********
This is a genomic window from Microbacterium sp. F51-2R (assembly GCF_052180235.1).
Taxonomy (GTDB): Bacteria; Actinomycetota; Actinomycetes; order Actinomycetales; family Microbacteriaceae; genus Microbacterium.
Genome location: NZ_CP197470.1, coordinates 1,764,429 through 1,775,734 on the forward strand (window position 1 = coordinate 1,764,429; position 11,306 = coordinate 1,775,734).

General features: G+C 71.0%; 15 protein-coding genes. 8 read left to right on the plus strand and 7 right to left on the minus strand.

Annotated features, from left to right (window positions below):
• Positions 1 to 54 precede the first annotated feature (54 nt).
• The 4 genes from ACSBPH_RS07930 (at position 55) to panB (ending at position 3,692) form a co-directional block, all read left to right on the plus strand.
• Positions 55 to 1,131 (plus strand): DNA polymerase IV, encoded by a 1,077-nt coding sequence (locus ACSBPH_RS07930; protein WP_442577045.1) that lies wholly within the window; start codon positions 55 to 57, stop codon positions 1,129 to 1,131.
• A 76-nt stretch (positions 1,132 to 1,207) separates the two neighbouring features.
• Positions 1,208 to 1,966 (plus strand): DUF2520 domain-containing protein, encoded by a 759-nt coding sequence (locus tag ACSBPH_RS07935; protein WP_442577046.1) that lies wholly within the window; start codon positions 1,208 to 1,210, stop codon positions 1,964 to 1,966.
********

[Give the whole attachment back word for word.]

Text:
This is a genomic window from Microbacterium sp. F51-2R (assembly GCF_052180235.1).
Taxonomy (GTDB): Bacteria; Actinomycetota; Actinomycetes; order Actinomycetales; family Microbacteriaceae; genus Microbacterium.
Genome location: NZ_CP197470.1, coordinates 1,764,429 through 1,775,734 on the forward strand (window position 1 = coordinate 1,764,429; position 11,306 = coordinate 1,775,734).

General features: G+C 71.0%; 15 protein-coding genes. 8 read left to right on the plus strand and 7 right to left on the minus strand.

Annotated features, from left to right (window positions below):
• Positions 1 to 54 precede the first annotated feature (54 nt).
• The 4 genes from ACSBPH_RS07930 (at position 55) to panB (ending at position 3,692) form a co-directional block, all read left to right on the plus strand.
• Positions 55 to 1,131 (plus strand): DNA polymerase IV, encoded by a 1,077-nt coding sequence (locus ACSBPH_RS07930; protein WP_442577045.1) that lies wholly within the window; start codon positions 55 to 57, stop codon positions 1,129 to 1,131.
• A 76-nt stretch (positions 1,132 to 1,207) separates the two neighbouring features.
• Positions 1,208 to 1,966 (plus strand): DUF2520 domain-containing protein, encoded by a 759-nt coding sequence (locus tag ACSBPH_RS07935; protein WP_442577046.1) that lies wholly within the window; start codon positions 1,208 to 1,210, stop codon positions 1,964 to 1,966.